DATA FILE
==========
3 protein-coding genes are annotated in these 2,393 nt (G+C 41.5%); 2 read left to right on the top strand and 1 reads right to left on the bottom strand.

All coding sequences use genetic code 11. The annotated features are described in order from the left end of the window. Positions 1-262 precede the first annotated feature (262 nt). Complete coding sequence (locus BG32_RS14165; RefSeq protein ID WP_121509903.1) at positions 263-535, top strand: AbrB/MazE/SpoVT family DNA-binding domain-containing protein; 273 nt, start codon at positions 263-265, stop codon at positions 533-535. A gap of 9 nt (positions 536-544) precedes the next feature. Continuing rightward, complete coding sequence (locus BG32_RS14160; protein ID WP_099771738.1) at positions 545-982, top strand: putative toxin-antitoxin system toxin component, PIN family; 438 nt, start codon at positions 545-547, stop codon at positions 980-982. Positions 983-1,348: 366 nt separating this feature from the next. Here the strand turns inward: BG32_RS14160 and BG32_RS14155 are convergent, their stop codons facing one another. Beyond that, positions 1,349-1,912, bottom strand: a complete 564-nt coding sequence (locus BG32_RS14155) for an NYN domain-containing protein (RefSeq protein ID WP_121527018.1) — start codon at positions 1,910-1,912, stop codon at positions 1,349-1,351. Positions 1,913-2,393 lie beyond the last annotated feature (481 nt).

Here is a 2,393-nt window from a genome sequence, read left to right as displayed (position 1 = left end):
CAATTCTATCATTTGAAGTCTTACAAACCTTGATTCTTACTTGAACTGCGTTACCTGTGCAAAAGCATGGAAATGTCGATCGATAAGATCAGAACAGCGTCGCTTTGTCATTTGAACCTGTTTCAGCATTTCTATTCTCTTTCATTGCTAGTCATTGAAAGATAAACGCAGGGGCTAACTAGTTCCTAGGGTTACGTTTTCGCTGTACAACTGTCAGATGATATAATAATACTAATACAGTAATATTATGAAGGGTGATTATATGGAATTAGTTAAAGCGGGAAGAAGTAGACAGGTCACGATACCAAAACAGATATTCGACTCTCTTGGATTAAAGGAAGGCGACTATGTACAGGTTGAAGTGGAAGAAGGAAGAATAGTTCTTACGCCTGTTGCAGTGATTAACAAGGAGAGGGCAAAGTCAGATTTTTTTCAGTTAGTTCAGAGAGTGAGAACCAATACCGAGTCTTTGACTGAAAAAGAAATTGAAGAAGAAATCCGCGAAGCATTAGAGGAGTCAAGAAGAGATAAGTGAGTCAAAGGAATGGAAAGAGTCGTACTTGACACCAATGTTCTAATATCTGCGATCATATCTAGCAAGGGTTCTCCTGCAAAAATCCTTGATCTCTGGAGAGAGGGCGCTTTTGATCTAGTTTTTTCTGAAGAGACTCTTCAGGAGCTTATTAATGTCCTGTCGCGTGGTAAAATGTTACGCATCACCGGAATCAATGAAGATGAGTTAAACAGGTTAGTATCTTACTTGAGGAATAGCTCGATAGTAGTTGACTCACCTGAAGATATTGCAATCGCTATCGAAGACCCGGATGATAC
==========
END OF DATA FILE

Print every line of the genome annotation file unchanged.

3 protein-coding genes are annotated in these 2,393 nt (G+C 41.5%); 2 read left to right on the top strand and 1 reads right to left on the bottom strand.

All coding sequences use genetic code 11. The annotated features are described in order from the left end of the window. Positions 1-262 precede the first annotated feature (262 nt). Complete coding sequence (locus BG32_RS14165; RefSeq protein ID WP_121509903.1) at positions 263-535, top strand: AbrB/MazE/SpoVT family DNA-binding domain-containing protein; 273 nt, start codon at positions 263-265, stop codon at positions 533-535. A gap of 9 nt (positions 536-544) precedes the next feature. Continuing rightward, complete coding sequence (locus BG32_RS14160; protein ID WP_099771738.1) at positions 545-982, top strand: putative toxin-antitoxin system toxin component, PIN family; 438 nt, start codon at positions 545-547, stop codon at positions 980-982. Positions 983-1,348: 366 nt separating this feature from the next. Here the strand turns inward: BG32_RS14160 and BG32_RS14155 are convergent, their stop codons facing one another. Beyond that, positions 1,349-1,912, bottom strand: a complete 564-nt coding sequence (locus BG32_RS14155) for an NYN domain-containing protein (RefSeq protein ID WP_121527018.1) — start codon at positions 1,910-1,912, stop codon at positions 1,349-1,351. Positions 1,913-2,393 lie beyond the last annotated feature (481 nt).

Here is a 2,393-nt window from a genome sequence, read left to right as displayed (position 1 = left end):
CAATTCTATCATTTGAAGTCTTACAAACCTTGATTCTTACTTGAACTGCGTTACCTGTGCAAAAGCATGGAAATGTCGATCGATAAGATCAGAACAGCGTCGCTTTGTCATTTGAACCTGTTTCAGCATTTCTATTCTCTTTCATTGCTAGTCATTGAAAGATAAACGCAGGGGCTAACTAGTTCCTAGGGTTACGTTTTCGCTGTACAACTGTCAGATGATATAATAATACTAATACAGTAATATTATGAAGGGTGATTATATGGAATTAGTTAAAGCGGGAAGAAGTAGACAGGTCACGATACCAAAACAGATATTCGACTCTCTTGGATTAAAGGAAGGCGACTATGTACAGGTTGAAGTGGAAGAAGGAAGAATAGTTCTTACGCCTGTTGCAGTGATTAACAAGGAGAGGGCAAAGTCAGATTTTTTTCAGTTAGTTCAGAGAGTGAGAACCAATACCGAGTCTTTGACTGAAAAAGAAATTGAAGAAGAAATCCGCGAAGCATTAGAGGAGTCAAGAAGAGATAAGTGAGTCAAAGGAATGGAAAGAGTCGTACTTGACACCAATGTTCTAATATCTGCGATCATATCTAGCAAGGGTTCTCCTGCAAAAATCCTTGATCTCTGGAGAGAGGGCGCTTTTGATCTAGTTTTTTCTGAAGAGACTCTTCAGGAGCTTATTAATGTCCTGTCGCGTGGTAAAATGTTACGCATCACCGGAATCAATGAAGATGAGTTAAACAGGTTAGTATCTTACTTGAGGAATAGCTCGATAGTAGTTGACTCACCTGAAGATATTGCAATCGCTATCGAAGACCCGGATGATAC